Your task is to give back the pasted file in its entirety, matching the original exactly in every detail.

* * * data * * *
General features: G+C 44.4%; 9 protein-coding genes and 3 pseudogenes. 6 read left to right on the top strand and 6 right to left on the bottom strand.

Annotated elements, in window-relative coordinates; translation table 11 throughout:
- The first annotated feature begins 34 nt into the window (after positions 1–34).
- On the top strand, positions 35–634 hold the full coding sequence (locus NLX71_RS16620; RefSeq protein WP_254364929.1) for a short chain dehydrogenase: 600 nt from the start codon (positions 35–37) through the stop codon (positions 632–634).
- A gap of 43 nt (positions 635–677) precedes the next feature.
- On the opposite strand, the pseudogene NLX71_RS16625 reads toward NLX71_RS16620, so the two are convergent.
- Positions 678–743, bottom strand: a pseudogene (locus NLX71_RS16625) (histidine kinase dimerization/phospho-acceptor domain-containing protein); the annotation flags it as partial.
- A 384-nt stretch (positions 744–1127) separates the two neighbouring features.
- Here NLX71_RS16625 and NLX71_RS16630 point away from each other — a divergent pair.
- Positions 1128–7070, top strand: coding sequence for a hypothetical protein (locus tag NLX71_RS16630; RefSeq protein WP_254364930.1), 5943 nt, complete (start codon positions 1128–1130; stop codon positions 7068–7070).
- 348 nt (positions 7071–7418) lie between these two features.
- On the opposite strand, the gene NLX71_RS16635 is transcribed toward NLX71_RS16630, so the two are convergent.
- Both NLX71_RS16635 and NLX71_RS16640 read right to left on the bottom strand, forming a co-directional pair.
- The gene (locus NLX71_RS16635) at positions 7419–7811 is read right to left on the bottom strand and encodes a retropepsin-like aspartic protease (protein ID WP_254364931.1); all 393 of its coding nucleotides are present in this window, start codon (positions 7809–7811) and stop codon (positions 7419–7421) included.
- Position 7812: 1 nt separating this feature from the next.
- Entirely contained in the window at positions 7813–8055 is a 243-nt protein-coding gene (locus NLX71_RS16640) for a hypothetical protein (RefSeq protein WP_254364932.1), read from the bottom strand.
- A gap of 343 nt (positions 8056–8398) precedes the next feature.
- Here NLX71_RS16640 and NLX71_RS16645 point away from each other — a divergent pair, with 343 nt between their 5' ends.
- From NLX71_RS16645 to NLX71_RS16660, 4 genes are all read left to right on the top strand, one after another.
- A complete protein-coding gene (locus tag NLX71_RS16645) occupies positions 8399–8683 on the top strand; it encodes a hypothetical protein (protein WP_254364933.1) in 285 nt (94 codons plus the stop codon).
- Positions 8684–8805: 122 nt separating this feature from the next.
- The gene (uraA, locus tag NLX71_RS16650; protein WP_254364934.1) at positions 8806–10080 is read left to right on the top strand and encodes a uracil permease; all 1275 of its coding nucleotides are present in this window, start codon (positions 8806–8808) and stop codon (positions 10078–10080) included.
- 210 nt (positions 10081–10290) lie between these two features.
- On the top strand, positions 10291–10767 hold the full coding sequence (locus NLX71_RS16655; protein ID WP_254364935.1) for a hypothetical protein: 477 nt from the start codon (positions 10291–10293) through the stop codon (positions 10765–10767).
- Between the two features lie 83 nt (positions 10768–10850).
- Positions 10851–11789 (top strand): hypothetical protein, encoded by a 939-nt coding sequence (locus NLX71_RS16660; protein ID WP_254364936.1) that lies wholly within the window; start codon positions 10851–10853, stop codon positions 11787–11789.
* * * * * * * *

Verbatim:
General features: G+C 44.4%; 9 protein-coding genes and 3 pseudogenes. 6 read left to right on the top strand and 6 right to left on the bottom strand.

Annotated elements, in window-relative coordinates; translation table 11 throughout:
- The first annotated feature begins 34 nt into the window (after positions 1–34).
- On the top strand, positions 35–634 hold the full coding sequence (locus NLX71_RS16620; RefSeq protein WP_254364929.1) for a short chain dehydrogenase: 600 nt from the start codon (positions 35–37) through the stop codon (positions 632–634).
- A gap of 43 nt (positions 635–677) precedes the next feature.
- On the opposite strand, the pseudogene NLX71_RS16625 reads toward NLX71_RS16620, so the two are convergent.
- Positions 678–743, bottom strand: a pseudogene (locus NLX71_RS16625) (histidine kinase dimerization/phospho-acceptor domain-containing protein); the annotation flags it as partial.
- A 384-nt stretch (positions 744–1127) separates the two neighbouring features.
- Here NLX71_RS16625 and NLX71_RS16630 point away from each other — a divergent pair.
- Positions 1128–7070, top strand: coding sequence for a hypothetical protein (locus tag NLX71_RS16630; RefSeq protein WP_254364930.1), 5943 nt, complete (start codon positions 1128–1130; stop codon positions 7068–7070).
- 348 nt (positions 7071–7418) lie between these two features.
- On the opposite strand, the gene NLX71_RS16635 is transcribed toward NLX71_RS16630, so the two are convergent.
- Both NLX71_RS16635 and NLX71_RS16640 read right to left on the bottom strand, forming a co-directional pair.
- The gene (locus NLX71_RS16635) at positions 7419–7811 is read right to left on the bottom strand and encodes a retropepsin-like aspartic protease (protein ID WP_254364931.1); all 393 of its coding nucleotides are present in this window, start codon (positions 7809–7811) and stop codon (positions 7419–7421) included.
- Position 7812: 1 nt separating this feature from the next.
- Entirely contained in the window at positions 7813–8055 is a 243-nt protein-coding gene (locus NLX71_RS16640) for a hypothetical protein (RefSeq protein WP_254364932.1), read from the bottom strand.
- A gap of 343 nt (positions 8056–8398) precedes the next feature.
- Here NLX71_RS16640 and NLX71_RS16645 point away from each other — a divergent pair, with 343 nt between their 5' ends.
- From NLX71_RS16645 to NLX71_RS16660, 4 genes are all read left to right on the top strand, one after another.
- A complete protein-coding gene (locus tag NLX71_RS16645) occupies positions 8399–8683 on the top strand; it encodes a hypothetical protein (protein WP_254364933.1) in 285 nt (94 codons plus the stop codon).
- Positions 8684–8805: 122 nt separating this feature from the next.
- The gene (uraA, locus tag NLX71_RS16650; protein WP_254364934.1) at positions 8806–10080 is read left to right on the top strand and encodes a uracil permease; all 1275 of its coding nucleotides are present in this window, start codon (positions 8806–8808) and stop codon (positions 10078–10080) included.
- 210 nt (positions 10081–10290) lie between these two features.
- On the top strand, positions 10291–10767 hold the full coding sequence (locus NLX71_RS16655; protein ID WP_254364935.1) for a hypothetical protein: 477 nt from the start codon (positions 10291–10293) through the stop codon (positions 10765–10767).
- Between the two features lie 83 nt (positions 10768–10850).
- Positions 10851–11789 (top strand): hypothetical protein, encoded by a 939-nt coding sequence (locus NLX71_RS16660; protein ID WP_254364936.1) that lies wholly within the window; start codon positions 10851–10853, stop codon positions 11787–11789.